2) Deconstruct the change you want to see. The session, “Museums and Race 2016: Transformation and Justice” responded to contemporary sociopolitical issues which drastically impact museum staff and visitors. Packed full of attendees, this session navigated uncomfortable conversations about how to confront institutional racism and oppression. This particular session affirmed the hard but necessary work of re-looking at the spaces created within the museum concerning dynamics of power and control and asked questions like, how can we share authority and control of museum spaces? What steps are necessary to re-create a trusted relationship with a community? In addition, how might museums assess whether their practices represent all the members of the community in which the museum serves, from the board members to the educational programs the museum offers. I, too, wonder how we can radiate compassionate museum practices, offer knowledge-making experiences and rediscover objects that reflect a more inclusive history rather than an exclusive one. This session highlighted the possibility of deconstructing the institution and restructuring it to reflect many truths rather than a singular perspective.

A message of courage needed to bring about changes echoed in the programming, tours and speakers of this year’s Meeting all the way to the last day. Gregory Hinton, the closing keynote speaker, charged us with maintaining an attitude of inclusion by sharing beautiful photographs and stories about Out West. His historical and national program series Out West is, “dedicated to illuminating the history and culture of the Lesbian, Gay, Bisexual, Transgender and Queer (LGBTQ) communities in the American West.” Hinton’s speech was inspiring to say the least. Not only because he was an eloquent speaker but also because he was truthful and honest in his particular description of the West. He opened up a conversation about an exclusionary past and presented meaningful perspectives about how one can see it differently. For me, he exemplified an aspect of change that all of the Meeting’s sessions, lunches, workshops and evening museum tours accomplished in various ways. Change is not a single action, but rather a collective of decisions by those who are willing to ask questions, try something new and learn along the way. The WMA provided a thought-provoking experience, and I had a fantastic time discovering the West. I am looking forward to implementing the approaches I gleaned at the WMA Annual Meeting in my future work and my daily life. I expect wonderful things from the 2017 Meeting!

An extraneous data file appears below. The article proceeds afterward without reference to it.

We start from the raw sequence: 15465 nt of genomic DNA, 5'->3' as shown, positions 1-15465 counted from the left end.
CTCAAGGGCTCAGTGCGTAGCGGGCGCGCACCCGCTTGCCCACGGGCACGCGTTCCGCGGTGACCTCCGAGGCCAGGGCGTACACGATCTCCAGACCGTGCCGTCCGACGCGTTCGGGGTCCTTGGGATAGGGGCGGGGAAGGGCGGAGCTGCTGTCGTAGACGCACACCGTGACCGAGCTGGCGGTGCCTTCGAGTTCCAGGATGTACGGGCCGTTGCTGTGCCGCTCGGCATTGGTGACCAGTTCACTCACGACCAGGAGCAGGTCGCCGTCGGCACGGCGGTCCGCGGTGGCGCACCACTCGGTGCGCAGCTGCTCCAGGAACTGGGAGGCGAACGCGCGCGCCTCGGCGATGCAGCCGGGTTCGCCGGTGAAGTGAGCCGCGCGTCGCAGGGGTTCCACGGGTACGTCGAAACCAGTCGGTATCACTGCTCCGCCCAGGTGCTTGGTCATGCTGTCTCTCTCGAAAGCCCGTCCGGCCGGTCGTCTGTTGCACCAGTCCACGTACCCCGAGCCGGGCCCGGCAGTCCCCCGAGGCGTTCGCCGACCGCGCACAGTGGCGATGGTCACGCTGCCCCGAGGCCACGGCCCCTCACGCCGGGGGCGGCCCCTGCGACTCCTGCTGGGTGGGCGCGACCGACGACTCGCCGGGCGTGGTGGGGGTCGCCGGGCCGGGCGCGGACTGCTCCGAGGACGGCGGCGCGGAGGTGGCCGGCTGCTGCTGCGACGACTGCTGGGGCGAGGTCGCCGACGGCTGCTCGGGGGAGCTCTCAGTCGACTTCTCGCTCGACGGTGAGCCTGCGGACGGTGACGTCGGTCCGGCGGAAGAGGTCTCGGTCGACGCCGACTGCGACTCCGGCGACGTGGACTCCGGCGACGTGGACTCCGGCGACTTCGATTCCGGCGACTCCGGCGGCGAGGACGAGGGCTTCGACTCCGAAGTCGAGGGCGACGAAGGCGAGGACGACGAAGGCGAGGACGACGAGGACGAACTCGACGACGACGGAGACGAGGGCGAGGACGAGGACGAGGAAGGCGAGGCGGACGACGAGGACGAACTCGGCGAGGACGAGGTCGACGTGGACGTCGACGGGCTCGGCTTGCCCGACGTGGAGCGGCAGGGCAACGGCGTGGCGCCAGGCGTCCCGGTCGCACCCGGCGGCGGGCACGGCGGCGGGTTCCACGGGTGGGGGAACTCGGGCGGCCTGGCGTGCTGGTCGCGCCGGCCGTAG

Joy Hyatt is currently pursuing an MA in Museum Studies and a graduate certificate in Women, Gender and Sexuality Studies (WGSS) at the University of Kansas (KU). Her research interests include museological approaches that connect film and media studies, art history and WGSS. Concentrating on interdisciplinary public programming, she has a shared graduate assistantship with the KU Natural History Museum and The Commons and will graduate this May.